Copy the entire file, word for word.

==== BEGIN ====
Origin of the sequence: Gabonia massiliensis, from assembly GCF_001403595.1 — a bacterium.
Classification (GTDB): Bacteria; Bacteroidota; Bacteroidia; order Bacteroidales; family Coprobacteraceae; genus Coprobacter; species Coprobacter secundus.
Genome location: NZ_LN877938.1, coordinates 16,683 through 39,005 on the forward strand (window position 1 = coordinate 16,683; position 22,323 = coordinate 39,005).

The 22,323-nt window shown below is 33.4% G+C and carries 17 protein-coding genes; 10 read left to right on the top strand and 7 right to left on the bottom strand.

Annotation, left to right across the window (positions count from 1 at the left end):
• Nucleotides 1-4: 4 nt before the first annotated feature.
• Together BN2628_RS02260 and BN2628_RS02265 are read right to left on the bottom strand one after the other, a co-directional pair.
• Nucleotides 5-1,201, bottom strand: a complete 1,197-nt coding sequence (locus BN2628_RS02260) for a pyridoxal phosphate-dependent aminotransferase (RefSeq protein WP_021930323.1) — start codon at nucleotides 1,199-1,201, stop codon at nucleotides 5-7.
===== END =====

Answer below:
Origin of the sequence: Gabonia massiliensis, from assembly GCF_001403595.1 — a bacterium.
Classification (GTDB): Bacteria; Bacteroidota; Bacteroidia; order Bacteroidales; family Coprobacteraceae; genus Coprobacter; species Coprobacter secundus.
Genome location: NZ_LN877938.1, coordinates 16,683 through 39,005 on the forward strand (window position 1 = coordinate 16,683; position 22,323 = coordinate 39,005).

The 22,323-nt window shown below is 33.4% G+C and carries 17 protein-coding genes; 10 read left to right on the top strand and 7 right to left on the bottom strand.

Annotation, left to right across the window (positions count from 1 at the left end):
• Nucleotides 1-4: 4 nt before the first annotated feature.
• Together BN2628_RS02260 and BN2628_RS02265 are read right to left on the bottom strand one after the other, a co-directional pair.
• Nucleotides 5-1,201, bottom strand: a complete 1,197-nt coding sequence (locus BN2628_RS02260) for a pyridoxal phosphate-dependent aminotransferase (RefSeq protein WP_021930323.1) — start codon at nucleotides 1,199-1,201, stop codon at nucleotides 5-7.